The Fed hiked today, smack in the face of an Atlanta Fed GDPNow Model forecast of 0.9 percent.
The GDPNow model forecast for real GDP growth (seasonally adjusted annual rate) in the first quarter of 2017 is 0.9 percent on March 15, down from 1.2 percent on March 8. The GDP growth forecast declined 0.3 percentage points on Friday when the February estimate of the model's latent dynamic factor used to forecast yet-to-be-released GDP source data declined after the employment situation release from the U.S. Bureau of Labor Statistics (BLS). The forecast for first-quarter real consumer spending growth inched down from 1.6 percent to 1.5 percent after this morning's retail sales report from the U.S. Census Bureau and the Consumer Price Index release from the BLS.
FRBNY Nowcast March 10, 2017
The Federal Reserve Bank of New York Nowcast Model for first quarter GDP looks like this:
GDPNow vs. Nowcast Synopsis
- From February 3 to March 10 the FRBNY Nowcast Model rose from 2.9% to 3.2%
- From February 1 to March 10 the GDPNow Model fell from 3.4% to 0.9%
- Both models use many of the same data inputs
Neither report had a significant movement on February 24. Let's start there for a closer look.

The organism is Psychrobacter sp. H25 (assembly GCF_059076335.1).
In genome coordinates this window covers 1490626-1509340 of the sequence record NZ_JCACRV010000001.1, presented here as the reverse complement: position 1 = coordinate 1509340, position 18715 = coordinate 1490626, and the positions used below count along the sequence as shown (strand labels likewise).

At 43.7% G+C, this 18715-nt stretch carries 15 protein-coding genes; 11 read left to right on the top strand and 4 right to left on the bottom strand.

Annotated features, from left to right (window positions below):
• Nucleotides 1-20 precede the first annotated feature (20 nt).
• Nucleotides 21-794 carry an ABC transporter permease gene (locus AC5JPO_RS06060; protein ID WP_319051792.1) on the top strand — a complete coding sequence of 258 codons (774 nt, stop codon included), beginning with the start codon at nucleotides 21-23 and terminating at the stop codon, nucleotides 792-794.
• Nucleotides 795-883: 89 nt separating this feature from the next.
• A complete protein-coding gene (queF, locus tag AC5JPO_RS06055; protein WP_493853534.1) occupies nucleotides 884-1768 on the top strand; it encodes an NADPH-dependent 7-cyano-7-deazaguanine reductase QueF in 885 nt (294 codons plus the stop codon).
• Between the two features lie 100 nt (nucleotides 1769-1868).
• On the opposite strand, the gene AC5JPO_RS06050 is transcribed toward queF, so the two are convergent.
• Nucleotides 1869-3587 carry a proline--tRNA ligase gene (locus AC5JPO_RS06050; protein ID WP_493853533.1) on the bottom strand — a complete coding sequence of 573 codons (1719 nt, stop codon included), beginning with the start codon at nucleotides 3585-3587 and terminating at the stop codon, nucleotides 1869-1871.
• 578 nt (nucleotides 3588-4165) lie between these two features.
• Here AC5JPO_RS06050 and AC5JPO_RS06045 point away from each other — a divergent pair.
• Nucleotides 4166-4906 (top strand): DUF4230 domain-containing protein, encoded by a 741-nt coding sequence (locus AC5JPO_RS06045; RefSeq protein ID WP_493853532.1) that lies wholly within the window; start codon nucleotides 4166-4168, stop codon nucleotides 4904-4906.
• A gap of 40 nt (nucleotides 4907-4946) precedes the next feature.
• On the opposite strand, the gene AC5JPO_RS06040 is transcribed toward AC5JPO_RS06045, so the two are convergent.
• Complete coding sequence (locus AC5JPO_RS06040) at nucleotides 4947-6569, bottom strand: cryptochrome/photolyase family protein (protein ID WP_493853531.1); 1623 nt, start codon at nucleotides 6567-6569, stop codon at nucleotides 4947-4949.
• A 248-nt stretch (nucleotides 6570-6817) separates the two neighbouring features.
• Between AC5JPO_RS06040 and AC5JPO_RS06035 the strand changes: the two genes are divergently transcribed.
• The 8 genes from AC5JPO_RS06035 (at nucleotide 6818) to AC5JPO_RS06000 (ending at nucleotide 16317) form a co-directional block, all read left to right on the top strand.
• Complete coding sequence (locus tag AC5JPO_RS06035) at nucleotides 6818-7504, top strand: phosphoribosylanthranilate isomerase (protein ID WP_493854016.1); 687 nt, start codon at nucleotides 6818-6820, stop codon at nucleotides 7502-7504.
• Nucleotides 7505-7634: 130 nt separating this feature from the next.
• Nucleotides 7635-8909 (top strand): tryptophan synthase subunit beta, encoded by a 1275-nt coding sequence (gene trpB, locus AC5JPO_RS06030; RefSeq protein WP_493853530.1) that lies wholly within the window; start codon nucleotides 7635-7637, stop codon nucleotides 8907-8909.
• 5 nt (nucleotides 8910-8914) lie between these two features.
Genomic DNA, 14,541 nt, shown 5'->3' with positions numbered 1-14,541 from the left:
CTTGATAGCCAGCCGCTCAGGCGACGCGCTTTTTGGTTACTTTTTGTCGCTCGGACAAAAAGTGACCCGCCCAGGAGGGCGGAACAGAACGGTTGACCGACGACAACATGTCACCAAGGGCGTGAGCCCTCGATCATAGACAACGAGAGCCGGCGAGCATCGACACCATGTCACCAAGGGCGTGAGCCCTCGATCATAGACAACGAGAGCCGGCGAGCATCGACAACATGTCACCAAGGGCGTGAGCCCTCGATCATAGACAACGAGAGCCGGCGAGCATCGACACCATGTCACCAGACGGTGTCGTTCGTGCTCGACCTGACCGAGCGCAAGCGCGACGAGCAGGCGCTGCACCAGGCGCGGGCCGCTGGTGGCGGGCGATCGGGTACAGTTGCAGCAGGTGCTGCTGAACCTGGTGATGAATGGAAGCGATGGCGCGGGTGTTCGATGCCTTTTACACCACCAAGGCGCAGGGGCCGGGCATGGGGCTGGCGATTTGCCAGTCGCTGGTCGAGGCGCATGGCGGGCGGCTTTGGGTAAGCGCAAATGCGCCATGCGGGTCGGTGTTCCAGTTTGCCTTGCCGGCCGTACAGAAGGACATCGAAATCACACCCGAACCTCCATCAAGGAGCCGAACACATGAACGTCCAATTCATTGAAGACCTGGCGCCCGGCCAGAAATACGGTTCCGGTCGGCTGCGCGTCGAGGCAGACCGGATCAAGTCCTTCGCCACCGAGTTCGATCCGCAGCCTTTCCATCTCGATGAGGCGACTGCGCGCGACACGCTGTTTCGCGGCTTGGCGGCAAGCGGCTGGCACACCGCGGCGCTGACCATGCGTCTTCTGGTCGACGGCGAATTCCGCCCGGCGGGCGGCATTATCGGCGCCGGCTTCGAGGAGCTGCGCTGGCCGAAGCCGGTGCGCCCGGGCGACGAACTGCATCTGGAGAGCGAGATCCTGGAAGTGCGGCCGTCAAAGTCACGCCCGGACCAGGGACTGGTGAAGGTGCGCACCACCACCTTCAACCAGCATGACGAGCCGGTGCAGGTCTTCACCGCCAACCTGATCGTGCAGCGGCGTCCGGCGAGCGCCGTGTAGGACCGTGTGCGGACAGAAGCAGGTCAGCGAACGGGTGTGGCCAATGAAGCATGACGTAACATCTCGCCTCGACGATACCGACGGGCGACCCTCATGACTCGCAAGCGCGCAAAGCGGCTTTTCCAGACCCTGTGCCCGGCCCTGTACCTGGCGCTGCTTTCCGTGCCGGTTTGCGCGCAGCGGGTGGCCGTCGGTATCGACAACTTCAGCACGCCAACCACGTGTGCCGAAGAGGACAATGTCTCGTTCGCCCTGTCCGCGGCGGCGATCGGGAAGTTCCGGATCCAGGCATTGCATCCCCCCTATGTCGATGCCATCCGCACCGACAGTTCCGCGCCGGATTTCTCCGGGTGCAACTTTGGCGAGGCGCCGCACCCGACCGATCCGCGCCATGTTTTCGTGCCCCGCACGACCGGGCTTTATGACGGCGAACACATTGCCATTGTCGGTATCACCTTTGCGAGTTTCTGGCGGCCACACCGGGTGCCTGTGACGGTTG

- On March 1, Construction spending took 0.7 percentage points off GDPNow but only 0.046 percentage points off Nowcast.
- On March 2, light vehicle sales took 0.3 percentage points off GDPNow. Nowcast did not factor in light vehicles sales.
- On March 6, the manufacturing report took 0.2 percentage points off GDPNow. The same inventory reportÂ (different name) added 0.031 percentage points to Nowcast.
- On March 7, the import-export trade report did nothing for GDPNow. The import-export trade report added a net 0.032 to Nowcast.
- On March 10, the jobs report subtracted 0.3 percentage points from GDPNow. The Jobs report added 0.003 (nothing) to Nowcast.
- March 1, 2, 6, and 7 reports subtracted 1.2 percentage points from GDPNow.
- March 1, 2, 6, and 7 reports added 0.017 percentage points to Nowcast.
- The big difference is in how the models treat (or don't treat at all), construction spending and light vehicle sales. The jobs report (an additional 0.3 percentage point decline for GDPNow) may be related to a model change.
I exchanged emails with Pat Higgins, the creator of GDPNow earlier today regarding the jobs report. He replied:
I can't say very much because of the FOMC blackout (see https://www.federalreserve.gov/monetarypolicy/files/FOMC_ExtCommunicationStaff.pdf ). The February 2017 value of the model's dynamic factor was revised down from 1.09 after the last GDPNow update on February 8th and to 0.62 today. The factor has mean 0 and standard deviation 1. I may be able to provide a little more insight after the blackout ends on Friday.
I suspect at least one of these models is likely to be revisited after the next GDP release. Last quarter I leaned towards the Nowcast forecast. This quarter I think GDPNow will be much closer.